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Fun Fest: sun, rain and stage diving

Indie ethos fills fourth annual Fun Fun Fun Fest, which experiences both sun and rain in two days at Waterloo Park.

Joe Gross
jgross@statesman.com
Atlee and Kim Hickerson of Oklahoma City, Okla., said they were having fun despite the rain during the fourth annual festival.

After a bright and beautiful first day, Fun Fun Fun Fest was hit Sunday with a steady rain that dampened some spirits and forced the cancellation of one rocker's set.

"A lot of people just hang it up after getting completely soaked," said Justin Kyle, 25, who left at 3 p.m. with plans to return later for headliners Danzig and Of Montreal. "You're not ready to trade pneumonia for the experience of seeing a band you may not even know."

But many among the crowd of die-hards toughed out the rain to sample the rock, punk, dance and hip-hop music at the fourth annual jamboree put on by Austin club owners and promoters Transmission Entertainment.

Though patches of mud were common, especially in high traffic areas, Waterloo Park's grounds seemed to largely avoid the descent into muck that characterized the last two days of the Austin City Limits Music Festival last month. Even Fun Fest's program got in a dig at ACL Fest, pointing out Waterloo's lack of Dillo Dirt, the compost that muddily coated Zilker Park's Great Lawn by the end of ACL Fest.

The rain's most direct result was the cancellation of King Khan's set because of wet equipment. He was added to a free after-show Sunday night at Red 7 instead.

Rain aside, problems were few. Technical difficulties Saturday on one stage delayed the set by Detroit rock trio Death and led to sound problems in the performance of New York punk band Les Savy Fav, among others, Transmission spokeswoman Rosa Madriz said. But strong sets from bands national and international — the Jesus Lizard and Shonen Knife — as well as local — Foot Patrol, Car Stereo (Wars) and Pack of Wolves — led to happy crowds.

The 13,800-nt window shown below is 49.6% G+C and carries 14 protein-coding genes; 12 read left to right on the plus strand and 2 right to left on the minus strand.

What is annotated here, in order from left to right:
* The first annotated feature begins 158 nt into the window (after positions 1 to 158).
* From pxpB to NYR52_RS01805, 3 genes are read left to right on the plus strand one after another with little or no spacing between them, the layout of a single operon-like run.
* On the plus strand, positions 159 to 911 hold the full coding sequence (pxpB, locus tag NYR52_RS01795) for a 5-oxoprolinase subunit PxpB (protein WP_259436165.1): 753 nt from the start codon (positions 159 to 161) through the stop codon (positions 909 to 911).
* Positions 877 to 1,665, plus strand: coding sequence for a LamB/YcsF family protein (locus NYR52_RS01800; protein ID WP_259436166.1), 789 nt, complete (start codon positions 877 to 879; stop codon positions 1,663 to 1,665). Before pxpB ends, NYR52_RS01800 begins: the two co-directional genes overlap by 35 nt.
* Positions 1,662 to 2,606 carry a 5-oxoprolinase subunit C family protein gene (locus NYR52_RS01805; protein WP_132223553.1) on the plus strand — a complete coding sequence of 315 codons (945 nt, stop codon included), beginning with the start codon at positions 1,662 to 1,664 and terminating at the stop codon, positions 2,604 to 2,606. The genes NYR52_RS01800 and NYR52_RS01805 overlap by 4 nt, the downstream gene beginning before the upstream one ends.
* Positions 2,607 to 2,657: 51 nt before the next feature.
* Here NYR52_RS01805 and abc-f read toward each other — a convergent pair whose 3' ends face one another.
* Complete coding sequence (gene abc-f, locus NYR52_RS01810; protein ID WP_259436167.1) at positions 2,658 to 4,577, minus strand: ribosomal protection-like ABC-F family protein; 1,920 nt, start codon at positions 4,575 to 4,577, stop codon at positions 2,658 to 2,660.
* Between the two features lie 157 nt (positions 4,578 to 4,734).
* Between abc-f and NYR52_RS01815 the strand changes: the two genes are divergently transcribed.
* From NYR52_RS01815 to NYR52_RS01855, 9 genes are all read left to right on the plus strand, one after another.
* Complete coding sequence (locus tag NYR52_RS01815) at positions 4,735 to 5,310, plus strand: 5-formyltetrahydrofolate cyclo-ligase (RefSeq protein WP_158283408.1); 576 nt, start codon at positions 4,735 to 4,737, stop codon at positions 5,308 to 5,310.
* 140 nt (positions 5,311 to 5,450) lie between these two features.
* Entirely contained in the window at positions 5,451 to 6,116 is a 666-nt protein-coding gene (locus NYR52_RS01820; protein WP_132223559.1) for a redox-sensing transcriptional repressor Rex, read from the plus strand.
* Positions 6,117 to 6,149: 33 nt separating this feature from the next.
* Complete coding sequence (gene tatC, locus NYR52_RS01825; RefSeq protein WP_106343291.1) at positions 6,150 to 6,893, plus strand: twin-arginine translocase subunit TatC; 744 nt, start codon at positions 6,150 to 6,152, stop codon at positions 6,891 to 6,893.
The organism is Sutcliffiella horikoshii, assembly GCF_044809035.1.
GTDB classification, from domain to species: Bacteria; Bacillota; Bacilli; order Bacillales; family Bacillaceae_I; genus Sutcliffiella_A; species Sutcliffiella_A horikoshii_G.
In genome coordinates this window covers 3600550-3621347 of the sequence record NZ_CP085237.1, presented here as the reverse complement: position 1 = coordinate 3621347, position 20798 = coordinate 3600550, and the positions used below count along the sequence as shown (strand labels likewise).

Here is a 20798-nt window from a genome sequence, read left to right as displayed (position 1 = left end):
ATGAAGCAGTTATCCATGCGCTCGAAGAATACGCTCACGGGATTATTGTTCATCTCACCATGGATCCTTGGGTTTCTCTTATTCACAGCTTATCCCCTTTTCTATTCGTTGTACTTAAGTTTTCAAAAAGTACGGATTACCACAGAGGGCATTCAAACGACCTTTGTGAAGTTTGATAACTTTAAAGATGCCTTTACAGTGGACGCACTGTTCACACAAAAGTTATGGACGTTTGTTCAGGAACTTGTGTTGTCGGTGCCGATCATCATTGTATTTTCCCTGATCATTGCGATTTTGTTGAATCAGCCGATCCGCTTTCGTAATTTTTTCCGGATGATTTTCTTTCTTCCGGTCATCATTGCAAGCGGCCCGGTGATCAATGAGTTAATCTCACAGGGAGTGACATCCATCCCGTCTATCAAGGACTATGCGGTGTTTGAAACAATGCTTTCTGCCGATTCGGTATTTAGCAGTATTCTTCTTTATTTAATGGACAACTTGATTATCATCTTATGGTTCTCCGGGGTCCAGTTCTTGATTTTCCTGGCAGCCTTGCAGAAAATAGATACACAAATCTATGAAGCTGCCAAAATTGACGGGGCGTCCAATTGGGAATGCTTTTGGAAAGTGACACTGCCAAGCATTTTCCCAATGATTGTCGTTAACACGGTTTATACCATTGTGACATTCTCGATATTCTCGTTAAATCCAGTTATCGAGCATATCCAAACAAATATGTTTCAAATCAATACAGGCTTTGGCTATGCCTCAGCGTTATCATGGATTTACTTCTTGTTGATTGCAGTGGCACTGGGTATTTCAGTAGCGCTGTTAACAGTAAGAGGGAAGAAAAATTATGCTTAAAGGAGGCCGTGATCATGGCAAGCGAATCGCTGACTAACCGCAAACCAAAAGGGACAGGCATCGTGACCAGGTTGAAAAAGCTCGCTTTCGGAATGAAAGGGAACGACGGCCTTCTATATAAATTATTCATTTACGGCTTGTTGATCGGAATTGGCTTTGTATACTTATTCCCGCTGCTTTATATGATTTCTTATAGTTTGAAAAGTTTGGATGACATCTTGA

"We didn't quite hit 10,000 (the park's capacity) so we will probably be here in Waterloo Park again next year," festival organizer James Moody said Sunday.

He also said that he wants to add a fifth stage next year in a nearby parking garage. "It would be free to fans who couldn't afford the ticket and free to the bands who don't necessarily have the profile to play the main festival," he said.

This jibes with Fun Fest's roots in '90s punk and indie rock, with an emphasis on crowd participation and fan devotion. One of the weekend's triumphant moments came Saturday when Austin natives David Yow and David Sims took the stage with the rest of the Jesus Lizard and delivered perhaps the performance of the festival in front of family, friends and many fans.

Another fest performance was tinged with tragedy. The set by Austin's Bankrupt and the Borrowers was announced as the final performance for the band, who lost multi-instrumentalist Jon Pettis in a house fire Oct. 9. "Jon was so excited to be at Fun Fun Fun Fest," said band manager Gene Griffin. "We had a lot of momentum going, and to play it would have been one of the highlights of Jon's life. ... We had to do this for Jon."

In year four, the festival has grown, adding attractions such as a mechanical bull — Moody's favorite part of the festival, he said — and a half-pipe, all part of a casual charm and low-key ethos that endears Fun Fest to fans.

"They go out of their way to make this unique," Todd Watkins, 25, said. "The other fests are flavor of the month."